Are Reports of the Death of the Gospel of Jesus’ Wife Greatly Exaggerated?
I love this title to James McGrath’s blog post today which I encourage you to read here in its entirely. I find Jim’s cautionary words very wise in this case. It should be recalled that when Karen King presented her paper in Rome last week there were plenty of naysayers, including those crying “forgery.” This is nothing new nor anything that Karen has not considered or tried to deal with in her paper. The “inside story” recounted here, of how this text and its publication emerged, along with Karen’s substantive paper, tell a pretty amazing story of caution and courage.
I am amazed that several bloggers with no expertise in the field of papyri and Coptic studies are jumping gleefully into the fray declaring, “The text is a fake, anyone can see it, it is as plain day,” as if Karen King and her various consultants, including the revered Roger Bagnall, are somehow blind or stupid or both. Predictably, the Vatican has now jumped in with both feet in a headline Reuters story that will get picked up by every newspaper in the world, even today’s New York Times, see here.
Before everyone jumps the gun here I recommend a careful consideration of Michael Peppard’s piece in Commonweal here. Thanks also to Jim McGrath for posting this little piece by Timo S. Paananen of the University of Helsinki, “Another “Fake” Or Just a Problem of Method: What Francis Watson’s Analysis Does to Papyrus Köln 255? Paananen applies Watson’s method to another scrap of papyrus that no one doubts is authentic, demonstrating the method used is seriously flawed. Timo’s point is not that the “Jesus wife” fragment is authentic, but merely that the method used to show it is not, that several scholars have endorsed, is invalid. Unfortunately, the cries of forgery seem to be reaching a high tide but perhaps a few folks out there will calm down enough to and least read what what McGrath, Peppard, Paananen are saying.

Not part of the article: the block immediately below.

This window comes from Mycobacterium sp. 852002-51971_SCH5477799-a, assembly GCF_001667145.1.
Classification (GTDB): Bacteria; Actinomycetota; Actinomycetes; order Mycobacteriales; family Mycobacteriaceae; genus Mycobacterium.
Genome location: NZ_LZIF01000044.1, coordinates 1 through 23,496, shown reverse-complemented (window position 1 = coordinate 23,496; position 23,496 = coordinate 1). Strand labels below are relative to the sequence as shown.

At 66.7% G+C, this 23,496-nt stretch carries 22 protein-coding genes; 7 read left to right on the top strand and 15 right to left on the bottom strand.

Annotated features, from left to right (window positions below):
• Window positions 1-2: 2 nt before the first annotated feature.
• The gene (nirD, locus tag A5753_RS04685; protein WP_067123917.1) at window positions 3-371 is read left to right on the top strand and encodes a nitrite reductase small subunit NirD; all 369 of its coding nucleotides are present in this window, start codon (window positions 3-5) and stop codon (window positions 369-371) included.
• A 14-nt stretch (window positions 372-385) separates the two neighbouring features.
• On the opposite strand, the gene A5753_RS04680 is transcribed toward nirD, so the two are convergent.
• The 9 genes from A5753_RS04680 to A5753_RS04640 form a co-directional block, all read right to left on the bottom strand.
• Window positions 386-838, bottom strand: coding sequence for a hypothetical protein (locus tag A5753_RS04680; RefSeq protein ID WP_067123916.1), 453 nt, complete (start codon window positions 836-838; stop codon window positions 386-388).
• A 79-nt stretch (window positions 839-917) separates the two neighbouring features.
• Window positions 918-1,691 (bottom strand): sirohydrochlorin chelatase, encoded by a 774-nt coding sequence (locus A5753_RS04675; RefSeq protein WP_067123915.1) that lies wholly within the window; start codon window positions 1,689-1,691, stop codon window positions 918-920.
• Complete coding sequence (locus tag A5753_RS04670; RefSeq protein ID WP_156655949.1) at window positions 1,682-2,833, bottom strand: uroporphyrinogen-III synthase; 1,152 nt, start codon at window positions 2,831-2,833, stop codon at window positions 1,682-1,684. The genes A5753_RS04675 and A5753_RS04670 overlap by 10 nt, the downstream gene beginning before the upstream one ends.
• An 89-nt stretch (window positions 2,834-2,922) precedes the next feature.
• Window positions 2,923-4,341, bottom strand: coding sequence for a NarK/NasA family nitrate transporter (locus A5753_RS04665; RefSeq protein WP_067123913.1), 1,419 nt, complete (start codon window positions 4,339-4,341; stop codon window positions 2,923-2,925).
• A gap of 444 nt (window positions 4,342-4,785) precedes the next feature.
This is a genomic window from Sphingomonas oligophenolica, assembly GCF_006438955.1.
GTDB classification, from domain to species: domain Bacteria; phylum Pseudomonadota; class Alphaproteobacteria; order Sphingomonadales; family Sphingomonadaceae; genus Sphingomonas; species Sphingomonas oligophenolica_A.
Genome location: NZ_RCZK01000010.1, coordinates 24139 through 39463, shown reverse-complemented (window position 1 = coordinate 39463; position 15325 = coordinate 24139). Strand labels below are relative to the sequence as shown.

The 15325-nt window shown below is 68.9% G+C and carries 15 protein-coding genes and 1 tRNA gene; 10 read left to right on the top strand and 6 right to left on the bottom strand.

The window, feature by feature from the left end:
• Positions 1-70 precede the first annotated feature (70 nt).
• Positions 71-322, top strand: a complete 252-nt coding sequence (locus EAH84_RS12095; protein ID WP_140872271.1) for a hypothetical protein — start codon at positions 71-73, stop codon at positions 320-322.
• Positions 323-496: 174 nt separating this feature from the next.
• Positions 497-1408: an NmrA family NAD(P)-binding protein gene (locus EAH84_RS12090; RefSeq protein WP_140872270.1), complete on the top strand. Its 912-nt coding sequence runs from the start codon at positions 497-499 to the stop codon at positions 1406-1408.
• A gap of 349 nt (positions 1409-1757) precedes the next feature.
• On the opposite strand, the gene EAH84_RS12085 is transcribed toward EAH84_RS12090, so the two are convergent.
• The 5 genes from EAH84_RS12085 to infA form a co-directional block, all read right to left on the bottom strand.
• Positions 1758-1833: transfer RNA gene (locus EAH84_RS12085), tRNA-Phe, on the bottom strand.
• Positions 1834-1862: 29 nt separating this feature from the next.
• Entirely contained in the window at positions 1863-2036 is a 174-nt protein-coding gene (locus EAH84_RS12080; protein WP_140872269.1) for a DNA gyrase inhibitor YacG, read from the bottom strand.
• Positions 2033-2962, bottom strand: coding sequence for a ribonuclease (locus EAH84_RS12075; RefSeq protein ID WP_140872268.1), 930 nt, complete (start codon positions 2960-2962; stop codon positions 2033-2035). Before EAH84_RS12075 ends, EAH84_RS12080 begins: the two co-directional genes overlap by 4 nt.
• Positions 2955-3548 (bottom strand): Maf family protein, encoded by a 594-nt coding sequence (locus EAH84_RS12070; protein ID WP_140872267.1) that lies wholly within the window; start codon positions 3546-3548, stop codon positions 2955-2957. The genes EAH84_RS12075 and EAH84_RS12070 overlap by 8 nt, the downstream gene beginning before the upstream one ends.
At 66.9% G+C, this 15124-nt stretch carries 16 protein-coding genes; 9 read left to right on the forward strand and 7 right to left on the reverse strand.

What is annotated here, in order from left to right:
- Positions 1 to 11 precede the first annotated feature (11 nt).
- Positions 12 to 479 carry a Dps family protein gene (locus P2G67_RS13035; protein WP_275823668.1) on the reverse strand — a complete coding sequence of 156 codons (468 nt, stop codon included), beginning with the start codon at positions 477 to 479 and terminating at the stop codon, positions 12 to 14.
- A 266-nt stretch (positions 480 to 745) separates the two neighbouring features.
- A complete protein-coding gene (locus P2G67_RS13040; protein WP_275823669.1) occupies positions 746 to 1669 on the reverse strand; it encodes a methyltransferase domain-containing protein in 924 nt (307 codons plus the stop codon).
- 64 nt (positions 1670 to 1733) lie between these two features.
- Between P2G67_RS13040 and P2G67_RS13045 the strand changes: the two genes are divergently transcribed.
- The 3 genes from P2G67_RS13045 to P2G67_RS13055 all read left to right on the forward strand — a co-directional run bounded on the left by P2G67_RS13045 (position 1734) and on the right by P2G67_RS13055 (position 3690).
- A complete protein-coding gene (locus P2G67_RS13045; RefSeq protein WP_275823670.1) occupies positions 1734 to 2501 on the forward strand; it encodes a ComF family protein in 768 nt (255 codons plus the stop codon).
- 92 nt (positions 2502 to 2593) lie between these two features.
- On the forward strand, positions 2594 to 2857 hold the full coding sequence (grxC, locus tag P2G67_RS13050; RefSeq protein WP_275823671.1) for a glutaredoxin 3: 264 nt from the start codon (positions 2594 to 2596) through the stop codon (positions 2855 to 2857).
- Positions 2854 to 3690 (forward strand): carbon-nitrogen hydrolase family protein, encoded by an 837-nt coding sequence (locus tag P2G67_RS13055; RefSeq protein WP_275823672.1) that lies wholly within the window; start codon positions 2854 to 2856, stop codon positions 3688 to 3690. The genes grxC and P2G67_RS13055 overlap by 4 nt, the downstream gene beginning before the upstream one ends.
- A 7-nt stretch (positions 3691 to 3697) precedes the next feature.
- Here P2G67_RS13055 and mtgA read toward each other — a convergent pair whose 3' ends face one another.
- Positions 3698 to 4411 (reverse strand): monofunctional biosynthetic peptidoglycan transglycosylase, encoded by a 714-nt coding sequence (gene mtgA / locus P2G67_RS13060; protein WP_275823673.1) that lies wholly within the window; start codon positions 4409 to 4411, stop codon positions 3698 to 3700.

On the wider issues involved in this discussion I also recommend April DeConick’s post, “Whose Afraid of a Married Jesus?” here.
I trust that this will get sorted out in the end but long before that we will begin to get comments from all quarters, “Oh, but didn’t they show that was a forgery?” And one has to remember that there are still plenty of folks who are dead-set convinced that the James ossuary inscription is a forgery even though the evidence that came out in the Oded Golan trial indicates otherwise, see the marvelous summary of the scientific testimony here.
Also, no one seems to have commented too much on the very abraded verso side of the papyrus in terms of the “forgery” thesis, see my comments here. It would be hard to explain how any forger would have produced this reverse side of the text–much less why. After all, this “foolish forger” with his blunt and drippy ink pen could simply copy more scrambled lines from his printed copy of the Gospel of Thomas, and produce a proper codex fragment. Guess this just did not occur to him.